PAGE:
Apologetics Restored My Faith
by Caleb Lee
If someone were to ask me, “When did you become a Christian?” I would respond, “I’ve been a Christian my entire life.” I was born into a Christian family, grew up in church, and never really left to explore anything else. I’ve always believed in Christ because Christ is all that I’ve ever known.
But I was what you would call a “nominal Christian.” I would go to church weekly, attend every Bible study, and even serve in many capacities. But looking back, those were empty times. I knew the stories of the Bible, the head knowledge of who God was. I had the typical Christian education: God created the universe and everything in it, Man fell into sin, Jesus Christ, the Son of God, came down, died and rose again for our sins because He loved us. While that isn’t wrong, that was the extent of my faith. I was living comfortably in my Christianity and my faith was never being challenged so I had no reason to defend it.
Michael Nelder says in his poem, “Facts,”
“I was like a dictionary full of definitions with no ideas, and it’s crazy how we can get so caught up in the information that we mistake for knowledge, like people who think they know us because they’ve been following our Facebook statuses. I used to hate God because I would memorize facts like I needed to prove to myself and everyone else that I knew Him but secretly resent Him when life would always present these tests with questions that required more than one word answers… You see I had built this legacy focusing on all the facts because it was easier to fit God into my curriculum based on who I already decided He was than to actually listen and trust Him with the answers to my questions.”
That was me. I memorized the “Sunday school answers,” everything that I needed to know to make it look like I was a Christian. I prayed the “Sinner’s Prayer” every retreat. I tried to fit God into the image that I was comfortable with, rather than who He really was because I was more comfortable with my image of God. But the reality hit me when I came to college: I didn’t know Him.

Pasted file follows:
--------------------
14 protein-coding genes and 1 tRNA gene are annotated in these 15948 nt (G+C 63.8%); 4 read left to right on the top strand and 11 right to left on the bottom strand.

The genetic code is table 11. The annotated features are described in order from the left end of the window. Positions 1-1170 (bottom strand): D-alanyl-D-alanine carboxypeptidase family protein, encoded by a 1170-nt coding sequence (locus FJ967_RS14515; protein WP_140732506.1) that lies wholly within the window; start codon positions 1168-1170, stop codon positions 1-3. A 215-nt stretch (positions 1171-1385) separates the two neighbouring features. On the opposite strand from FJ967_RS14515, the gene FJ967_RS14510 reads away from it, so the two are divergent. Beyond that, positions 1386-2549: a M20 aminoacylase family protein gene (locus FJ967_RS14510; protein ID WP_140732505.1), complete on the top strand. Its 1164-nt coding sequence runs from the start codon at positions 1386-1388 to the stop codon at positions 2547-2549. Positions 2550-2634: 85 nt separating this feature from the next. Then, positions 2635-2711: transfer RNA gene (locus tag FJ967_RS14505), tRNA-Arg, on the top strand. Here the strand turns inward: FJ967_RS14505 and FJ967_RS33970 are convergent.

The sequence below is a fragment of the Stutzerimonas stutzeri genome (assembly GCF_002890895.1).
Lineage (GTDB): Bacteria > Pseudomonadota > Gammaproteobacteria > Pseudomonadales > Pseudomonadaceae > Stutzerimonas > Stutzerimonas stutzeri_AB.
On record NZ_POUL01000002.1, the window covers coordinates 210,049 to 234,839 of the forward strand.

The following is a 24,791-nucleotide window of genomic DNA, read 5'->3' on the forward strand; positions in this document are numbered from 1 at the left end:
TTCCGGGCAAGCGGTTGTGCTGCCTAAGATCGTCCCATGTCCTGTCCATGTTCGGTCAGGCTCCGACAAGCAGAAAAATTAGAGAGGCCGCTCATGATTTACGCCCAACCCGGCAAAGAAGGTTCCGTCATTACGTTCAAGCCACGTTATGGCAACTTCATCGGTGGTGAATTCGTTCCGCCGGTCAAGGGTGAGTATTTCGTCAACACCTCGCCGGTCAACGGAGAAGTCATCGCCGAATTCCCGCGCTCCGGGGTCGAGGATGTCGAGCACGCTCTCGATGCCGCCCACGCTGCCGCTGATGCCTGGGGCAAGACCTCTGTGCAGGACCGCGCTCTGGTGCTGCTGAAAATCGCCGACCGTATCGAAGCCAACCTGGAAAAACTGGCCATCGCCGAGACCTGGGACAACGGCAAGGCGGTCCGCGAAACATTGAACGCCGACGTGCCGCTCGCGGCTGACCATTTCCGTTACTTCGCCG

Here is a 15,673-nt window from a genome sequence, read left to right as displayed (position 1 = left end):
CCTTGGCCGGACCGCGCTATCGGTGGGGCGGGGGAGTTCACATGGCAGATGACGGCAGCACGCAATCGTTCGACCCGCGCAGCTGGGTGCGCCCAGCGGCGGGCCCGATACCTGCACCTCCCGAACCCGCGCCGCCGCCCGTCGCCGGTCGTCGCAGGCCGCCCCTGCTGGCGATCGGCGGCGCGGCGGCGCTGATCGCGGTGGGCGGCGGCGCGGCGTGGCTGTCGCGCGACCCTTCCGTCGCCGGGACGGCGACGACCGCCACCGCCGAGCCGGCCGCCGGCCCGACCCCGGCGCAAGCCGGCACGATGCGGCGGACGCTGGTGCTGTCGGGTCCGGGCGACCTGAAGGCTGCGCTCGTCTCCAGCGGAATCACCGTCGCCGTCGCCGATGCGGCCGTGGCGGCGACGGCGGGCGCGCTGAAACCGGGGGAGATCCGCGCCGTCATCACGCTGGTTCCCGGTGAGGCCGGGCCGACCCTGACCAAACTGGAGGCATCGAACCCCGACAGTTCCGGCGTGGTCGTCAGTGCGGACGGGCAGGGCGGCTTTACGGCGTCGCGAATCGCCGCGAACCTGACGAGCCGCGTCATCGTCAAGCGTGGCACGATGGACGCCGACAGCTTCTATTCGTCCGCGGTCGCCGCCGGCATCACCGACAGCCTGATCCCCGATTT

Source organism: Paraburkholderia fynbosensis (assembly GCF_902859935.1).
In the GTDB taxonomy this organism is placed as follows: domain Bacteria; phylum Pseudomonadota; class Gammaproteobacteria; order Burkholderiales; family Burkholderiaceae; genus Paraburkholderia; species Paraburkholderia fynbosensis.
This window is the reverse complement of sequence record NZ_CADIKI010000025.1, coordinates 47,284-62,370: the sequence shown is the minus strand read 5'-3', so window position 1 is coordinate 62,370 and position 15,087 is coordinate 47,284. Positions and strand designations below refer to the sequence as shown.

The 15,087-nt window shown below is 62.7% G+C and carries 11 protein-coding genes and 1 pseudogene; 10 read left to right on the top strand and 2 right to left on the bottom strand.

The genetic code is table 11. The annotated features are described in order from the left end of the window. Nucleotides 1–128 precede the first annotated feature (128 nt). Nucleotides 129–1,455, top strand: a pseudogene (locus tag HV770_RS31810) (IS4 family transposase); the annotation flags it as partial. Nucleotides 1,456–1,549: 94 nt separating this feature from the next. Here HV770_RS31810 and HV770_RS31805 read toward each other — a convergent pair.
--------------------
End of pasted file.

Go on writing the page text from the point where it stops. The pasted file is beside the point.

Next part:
My church life up to that point was based on emotions, relying on my version of God when things were tough and ignoring Him when life was good. I didn’t know what the Bible said about certain issues because I had never read it outside of Sunday service or Friday night Bible study. I realized after coming to Berkeley, the most liberal city in all of California and arguably all of the United States, and being questioned on my beliefs, that I didn’t have any answers to the tough questions.
That was how my freshman year of college passed. I church-hopped for most of the year so I didn’t have a firm community around me, and I was feeling more lost in my faith than I ever had before. I went home that summer, still feeling lost.
That summer, there was an apologetics conference at my home church with RZIM speakers Nabeel Qureshi, Alycia Wood, and Cameron McAllister. At the time, I didn’t really understand what apologetics was, or why I needed it. However, as the conference was going on and I sat in the back listening to the speakers talking about the very doubts that I had in my mind at the time and logically going through each issue and showing how God was the answer, something stirred my heart…
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